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I have just returned from holiday in Nigeria, the most populous African nation. Nigeria is African's biggest oil producer. Apart from the petroleum, Nigeria is, in addition, blessed with very good weather. The weather is not really bad that it's likely to farm all year round. The weather potential is really enormous that if exploited, Nigeria could produce all of the food it needs for export and also for local consumption. The positioned on the earth in Nigeria helps it be possible to own exactly twelve hours of day and twelve hours of nighttime. This remains the same the year round. The solar energy that is plentiful can light up power other industrial equipments as well as the entire nation. I really could not but respect this populous state using its natural endowment.

As I sat down in the cool of the evening at the balcony of my house, I enjoyed my interaction as balmy wind gently caressed past my body in continuous rhythm. The evening sky was very bright as I could make out the shapes of the twinkling stars. I started to think back the most recent time I sat without top but just my boxer slacks, in the UK. When I went swimming in a indoor pool that was recently. I lightly looked down into the paper within my hand as I respected the skies. Many of the pages were talking about politics as Nigeria was just preparing to go into general election for the political leaders. Nigerian politics has come of age to say the least. Politics is a very profitable job in Nigeria. It's commonly said a Nigerian lawmaker brings in about twice the salary of the American President. It's usually believed to be true from available records although I don't have any proof of this. It's extremely difficult for anybody to stay poor and to occupy a position that is political in Nigeria. This is the reason why a lot of people perpetrate all sorts of atrocities to maintain office or political power.

I made a decision to go back by road to Port Harcourt. It enabled me to see more of the countryside and also gave me greater knowledge of the living condition of an average Nigerian although it was a choice that is silly. My bus to Port Harcourt left Jos by 7.00am. The road journey was bumpy, to say the least. I was amazed at the state of disrepair of some stretches of the federal trunk roads. I discovered that want of the motorist determines the rate of vehicles to get to destination as fastest as the motorist could. Consequently speed limits signs were never detected, or to be unfair obeyed. I had been eager to discover that our bus driver kept a maximum rate of 120km per hour on the good stretches of the street. I really believe the speed limit might have become the instruction from the bus company. On the poor stretches of the street, the bus crawled. Because Nigeria is blessed with weather that is friendly, most vehicle owners don't ensure that the air-conditioning systems of their vehicles are in good working order as the conventional thing could be to roll down the wind screens for fresh air to flow to the vehicles. That was the situation in our bus. Yet, I made sure to roll up the wind screens on the dusty, earthy stretches of the road. When we stopped to stretch our legs and also to have a break, as I detected, that wasn't enough. I was frightened at what I saw on the kerchief and wiped my face with my handkerchief that was white. My face had been covered with brownish-black dust. I thought that was crazy. Well, there's nothing I could do they don't whine plus as this is the life of most Nigerians.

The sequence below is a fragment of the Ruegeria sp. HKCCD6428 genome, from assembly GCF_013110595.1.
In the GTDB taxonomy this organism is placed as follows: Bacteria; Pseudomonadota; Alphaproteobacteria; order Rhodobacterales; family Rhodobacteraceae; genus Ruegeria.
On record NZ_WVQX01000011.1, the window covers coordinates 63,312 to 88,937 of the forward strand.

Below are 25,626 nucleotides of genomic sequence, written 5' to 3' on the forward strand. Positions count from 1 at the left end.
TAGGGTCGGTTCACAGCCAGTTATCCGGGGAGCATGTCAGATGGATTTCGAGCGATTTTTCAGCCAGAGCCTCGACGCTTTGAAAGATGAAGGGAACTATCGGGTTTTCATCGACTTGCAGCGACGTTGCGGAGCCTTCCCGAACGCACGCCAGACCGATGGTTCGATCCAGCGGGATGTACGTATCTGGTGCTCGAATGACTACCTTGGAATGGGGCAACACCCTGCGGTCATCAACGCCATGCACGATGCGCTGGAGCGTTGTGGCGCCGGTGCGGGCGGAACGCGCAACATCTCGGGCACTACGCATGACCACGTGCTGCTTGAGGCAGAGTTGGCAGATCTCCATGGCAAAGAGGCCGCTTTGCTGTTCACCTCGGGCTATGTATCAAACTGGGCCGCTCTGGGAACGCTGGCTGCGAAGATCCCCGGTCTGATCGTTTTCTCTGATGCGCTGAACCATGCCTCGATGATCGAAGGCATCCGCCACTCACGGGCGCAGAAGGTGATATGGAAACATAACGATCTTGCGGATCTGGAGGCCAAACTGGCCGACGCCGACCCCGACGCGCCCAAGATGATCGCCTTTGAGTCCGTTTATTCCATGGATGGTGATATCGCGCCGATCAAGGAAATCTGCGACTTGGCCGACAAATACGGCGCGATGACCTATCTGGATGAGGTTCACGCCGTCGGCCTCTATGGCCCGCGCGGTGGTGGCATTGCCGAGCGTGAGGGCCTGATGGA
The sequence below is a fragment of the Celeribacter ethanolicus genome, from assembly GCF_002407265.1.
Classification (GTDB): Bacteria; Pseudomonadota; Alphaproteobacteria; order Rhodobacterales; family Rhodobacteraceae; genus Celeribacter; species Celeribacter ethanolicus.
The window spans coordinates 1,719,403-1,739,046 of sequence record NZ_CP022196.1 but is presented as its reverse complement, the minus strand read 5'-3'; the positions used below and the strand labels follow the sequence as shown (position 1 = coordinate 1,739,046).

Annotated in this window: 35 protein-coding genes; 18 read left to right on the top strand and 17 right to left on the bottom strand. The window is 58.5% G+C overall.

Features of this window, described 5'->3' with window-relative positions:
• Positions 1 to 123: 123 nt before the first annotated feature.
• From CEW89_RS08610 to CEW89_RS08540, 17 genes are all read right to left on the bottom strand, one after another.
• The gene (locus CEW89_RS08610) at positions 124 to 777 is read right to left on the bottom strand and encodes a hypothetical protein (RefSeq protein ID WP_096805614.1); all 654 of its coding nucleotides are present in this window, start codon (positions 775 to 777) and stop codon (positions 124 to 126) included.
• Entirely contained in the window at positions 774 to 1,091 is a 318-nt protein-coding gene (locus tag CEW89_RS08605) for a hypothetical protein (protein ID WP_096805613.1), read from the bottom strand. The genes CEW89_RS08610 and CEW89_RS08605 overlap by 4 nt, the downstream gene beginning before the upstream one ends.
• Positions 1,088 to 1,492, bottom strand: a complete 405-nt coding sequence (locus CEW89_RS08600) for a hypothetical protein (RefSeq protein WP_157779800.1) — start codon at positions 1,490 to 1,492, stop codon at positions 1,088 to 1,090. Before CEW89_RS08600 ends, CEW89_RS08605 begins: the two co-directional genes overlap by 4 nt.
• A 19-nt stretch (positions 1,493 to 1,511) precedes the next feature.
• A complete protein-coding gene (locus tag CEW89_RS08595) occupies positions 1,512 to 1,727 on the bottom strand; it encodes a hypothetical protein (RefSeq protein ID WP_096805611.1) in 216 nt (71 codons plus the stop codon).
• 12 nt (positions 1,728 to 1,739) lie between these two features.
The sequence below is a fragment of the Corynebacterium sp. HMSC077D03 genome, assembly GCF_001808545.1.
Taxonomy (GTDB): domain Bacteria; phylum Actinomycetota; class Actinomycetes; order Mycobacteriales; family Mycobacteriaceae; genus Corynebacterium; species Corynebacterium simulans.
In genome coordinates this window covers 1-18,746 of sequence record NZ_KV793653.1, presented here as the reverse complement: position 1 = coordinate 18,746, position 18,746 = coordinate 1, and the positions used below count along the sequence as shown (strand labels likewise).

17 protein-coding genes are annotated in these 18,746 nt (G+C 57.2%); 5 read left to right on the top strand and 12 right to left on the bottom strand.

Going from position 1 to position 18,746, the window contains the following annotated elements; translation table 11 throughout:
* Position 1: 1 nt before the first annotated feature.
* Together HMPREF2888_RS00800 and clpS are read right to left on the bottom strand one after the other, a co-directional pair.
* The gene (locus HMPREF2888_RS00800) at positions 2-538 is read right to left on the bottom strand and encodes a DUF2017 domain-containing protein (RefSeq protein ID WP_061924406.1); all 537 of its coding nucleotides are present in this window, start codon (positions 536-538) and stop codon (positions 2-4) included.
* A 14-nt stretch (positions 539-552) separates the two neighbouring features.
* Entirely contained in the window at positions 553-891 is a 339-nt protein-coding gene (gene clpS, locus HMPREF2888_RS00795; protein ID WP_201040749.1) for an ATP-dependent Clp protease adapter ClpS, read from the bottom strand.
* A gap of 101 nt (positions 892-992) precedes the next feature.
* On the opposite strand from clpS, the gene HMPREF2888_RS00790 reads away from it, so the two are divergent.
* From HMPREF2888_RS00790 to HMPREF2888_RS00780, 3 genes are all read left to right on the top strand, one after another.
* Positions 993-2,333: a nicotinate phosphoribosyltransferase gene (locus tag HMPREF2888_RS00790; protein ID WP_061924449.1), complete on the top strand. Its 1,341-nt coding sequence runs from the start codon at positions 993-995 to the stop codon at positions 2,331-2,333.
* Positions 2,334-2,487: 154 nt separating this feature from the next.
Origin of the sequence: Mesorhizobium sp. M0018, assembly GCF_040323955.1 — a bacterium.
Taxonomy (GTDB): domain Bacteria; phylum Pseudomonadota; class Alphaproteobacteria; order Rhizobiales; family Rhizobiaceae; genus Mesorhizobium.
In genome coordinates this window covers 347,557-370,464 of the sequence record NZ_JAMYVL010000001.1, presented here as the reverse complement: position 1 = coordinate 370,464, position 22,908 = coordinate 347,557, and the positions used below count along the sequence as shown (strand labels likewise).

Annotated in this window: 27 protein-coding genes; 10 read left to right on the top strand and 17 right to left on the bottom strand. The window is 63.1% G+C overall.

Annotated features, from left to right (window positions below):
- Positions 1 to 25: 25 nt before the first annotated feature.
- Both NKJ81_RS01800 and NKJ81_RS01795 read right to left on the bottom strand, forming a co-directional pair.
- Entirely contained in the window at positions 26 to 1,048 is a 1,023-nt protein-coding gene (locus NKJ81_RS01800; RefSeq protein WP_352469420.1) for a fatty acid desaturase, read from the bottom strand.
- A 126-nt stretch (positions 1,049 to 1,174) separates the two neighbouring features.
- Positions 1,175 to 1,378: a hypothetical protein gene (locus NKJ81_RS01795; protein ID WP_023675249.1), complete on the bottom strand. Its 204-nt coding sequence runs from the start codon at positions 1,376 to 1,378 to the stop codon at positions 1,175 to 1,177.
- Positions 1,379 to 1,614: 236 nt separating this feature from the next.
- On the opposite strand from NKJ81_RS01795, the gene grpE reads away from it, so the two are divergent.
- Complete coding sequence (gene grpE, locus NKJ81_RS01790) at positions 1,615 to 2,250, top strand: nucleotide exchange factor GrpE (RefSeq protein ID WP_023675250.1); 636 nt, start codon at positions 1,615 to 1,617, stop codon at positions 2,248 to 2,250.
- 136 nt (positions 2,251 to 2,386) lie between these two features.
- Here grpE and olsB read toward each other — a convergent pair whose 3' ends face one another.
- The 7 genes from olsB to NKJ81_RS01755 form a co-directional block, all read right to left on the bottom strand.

I discovered that vehicles would cross to the lanes of oncoming vehicles so that you can prevent some awful portion of road as we progressed on our journey. This is a routine scene on all the roads, even on major motorways (expressways) with median barriers dividing oncoming from continuing vehicles. In doing this, the vehicles did not even use the head light to warn oncoming vehicles of the hazard it posed. It was a common scene to determine vehicles swerve from one lane to another so that you can avoid some potholes. I had been so scared and prayed to God to take me home safely. I wondered as they all appear to be relaxed with all the driving pattern, if other passengers felt like me.

As I got nearer to my destination, we discovered some assembly of men and women on the road median just ahead of us. Someone in our bus indicated that the accident may have occurred. He was correct. I noticed a bus only like ours had merely somersaulted into the median as our driver slowed to a creep on the scene. Some volunteers had managed to bring the occupants of the bus out and placed them on the floor. Despite the fact that these volunteers were trained on emergency first aid nor the way to handle injury casualties, in case of spinal cord injuries they were willing to help.